Microbial etiologies in community acquired pneumonia (CAP).


The objective of the study was determination of bacterial etiologic factors, including antibiotic atypical pathogens, of community acquired pneumonia (CAP) in adults and of sensitivity of isolated strains. The examined group comprised 50 patients with clinical and x-ray image of pneumonia. Patients' expectoration sputum was analyzed. Amongst all isolated bacteria, the most frequent were Staphylococcus aureus - 17.9%, Haemophilus parainfluenzae - 12.5% and H. influenzae - 8.9%. Identification of Corynebacterium pseudodiphtheriticum in 8.9% of CAP cases drew our particular attention. Staphylococcus aureus was the least antibiotic sensitive microorganism. In the majority of patients (26: 52%), serologic markers of chlamydial infection were determined. Pneumonia often results from mixed typical and atypical flora infection. High percentage of atypical pathogens in the examined material suggests the necessity to administer intracellularly acting antibiotics.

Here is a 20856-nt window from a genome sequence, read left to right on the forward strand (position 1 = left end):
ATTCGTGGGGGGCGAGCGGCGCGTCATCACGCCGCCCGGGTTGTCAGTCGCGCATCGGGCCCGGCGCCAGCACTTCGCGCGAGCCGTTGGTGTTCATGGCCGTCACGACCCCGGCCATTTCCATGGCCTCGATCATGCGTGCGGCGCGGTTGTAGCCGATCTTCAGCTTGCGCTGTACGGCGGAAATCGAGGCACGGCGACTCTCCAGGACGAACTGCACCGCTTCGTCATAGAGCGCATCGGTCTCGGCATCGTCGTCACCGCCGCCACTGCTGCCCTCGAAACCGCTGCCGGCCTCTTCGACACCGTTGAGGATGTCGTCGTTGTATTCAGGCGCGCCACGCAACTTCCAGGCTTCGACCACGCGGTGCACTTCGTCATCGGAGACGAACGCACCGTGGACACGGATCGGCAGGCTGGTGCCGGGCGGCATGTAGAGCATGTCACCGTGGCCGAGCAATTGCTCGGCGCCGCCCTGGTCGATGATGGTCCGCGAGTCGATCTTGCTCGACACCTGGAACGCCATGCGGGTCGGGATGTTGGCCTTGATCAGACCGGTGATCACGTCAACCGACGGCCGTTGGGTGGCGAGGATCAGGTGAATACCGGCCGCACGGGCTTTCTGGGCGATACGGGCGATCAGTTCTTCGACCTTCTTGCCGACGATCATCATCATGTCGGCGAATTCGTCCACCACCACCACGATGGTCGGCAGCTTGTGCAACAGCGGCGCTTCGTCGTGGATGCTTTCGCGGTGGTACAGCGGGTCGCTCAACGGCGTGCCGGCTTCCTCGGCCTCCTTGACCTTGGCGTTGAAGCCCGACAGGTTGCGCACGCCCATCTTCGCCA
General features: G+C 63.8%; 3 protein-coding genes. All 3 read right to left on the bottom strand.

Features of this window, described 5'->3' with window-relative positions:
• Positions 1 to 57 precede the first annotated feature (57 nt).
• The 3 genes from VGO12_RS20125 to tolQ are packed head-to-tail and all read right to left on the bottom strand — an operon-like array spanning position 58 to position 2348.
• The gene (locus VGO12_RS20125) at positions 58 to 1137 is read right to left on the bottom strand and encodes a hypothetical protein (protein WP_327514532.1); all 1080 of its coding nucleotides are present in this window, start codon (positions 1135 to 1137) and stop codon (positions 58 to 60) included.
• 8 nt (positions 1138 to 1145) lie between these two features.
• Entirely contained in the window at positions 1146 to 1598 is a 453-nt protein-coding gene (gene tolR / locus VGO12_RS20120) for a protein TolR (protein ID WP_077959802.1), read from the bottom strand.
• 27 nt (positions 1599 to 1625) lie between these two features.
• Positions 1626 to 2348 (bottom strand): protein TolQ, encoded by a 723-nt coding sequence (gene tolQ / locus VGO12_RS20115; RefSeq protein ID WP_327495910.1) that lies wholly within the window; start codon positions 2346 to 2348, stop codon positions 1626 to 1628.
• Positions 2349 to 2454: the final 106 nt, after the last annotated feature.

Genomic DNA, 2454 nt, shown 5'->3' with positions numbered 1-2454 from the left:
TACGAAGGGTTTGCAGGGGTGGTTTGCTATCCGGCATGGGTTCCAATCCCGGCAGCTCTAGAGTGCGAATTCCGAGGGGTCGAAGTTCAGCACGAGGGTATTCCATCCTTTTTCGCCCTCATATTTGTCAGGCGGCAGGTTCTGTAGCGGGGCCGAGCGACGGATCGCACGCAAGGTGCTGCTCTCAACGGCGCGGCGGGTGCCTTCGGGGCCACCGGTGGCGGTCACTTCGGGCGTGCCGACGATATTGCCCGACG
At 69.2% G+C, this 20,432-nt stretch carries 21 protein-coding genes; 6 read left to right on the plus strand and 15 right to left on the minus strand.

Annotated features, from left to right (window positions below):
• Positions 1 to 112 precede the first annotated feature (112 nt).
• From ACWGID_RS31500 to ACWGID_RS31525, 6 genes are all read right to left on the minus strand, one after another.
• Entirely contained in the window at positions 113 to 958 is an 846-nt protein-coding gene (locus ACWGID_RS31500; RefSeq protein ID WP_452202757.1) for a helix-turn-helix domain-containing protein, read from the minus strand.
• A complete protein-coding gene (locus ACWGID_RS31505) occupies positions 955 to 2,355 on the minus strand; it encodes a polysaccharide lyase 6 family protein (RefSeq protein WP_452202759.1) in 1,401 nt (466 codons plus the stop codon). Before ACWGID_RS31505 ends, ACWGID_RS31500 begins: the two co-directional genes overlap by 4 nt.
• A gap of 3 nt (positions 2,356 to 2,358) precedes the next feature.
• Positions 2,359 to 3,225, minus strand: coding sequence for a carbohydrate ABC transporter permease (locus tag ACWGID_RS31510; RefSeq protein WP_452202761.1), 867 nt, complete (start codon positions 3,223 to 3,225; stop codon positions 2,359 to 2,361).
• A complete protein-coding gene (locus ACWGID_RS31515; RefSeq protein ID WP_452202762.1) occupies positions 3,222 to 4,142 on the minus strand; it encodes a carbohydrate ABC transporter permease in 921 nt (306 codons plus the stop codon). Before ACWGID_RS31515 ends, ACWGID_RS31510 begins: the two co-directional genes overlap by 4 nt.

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@article{SzmyginMilanowska2003MicrobialEI, title={Microbial etiologies in community acquired pneumonia (CAP).}, author={Katarzyna Szmygin-Milanowska and Robert Kieszko and Alina M Chudnicka and Janusz Milanowski}, journal={Annales Universitatis Mariae Curie-Skłodowska. Sectio D: Medicina}, year={2003}, volume={58 1}, pages={466-74} }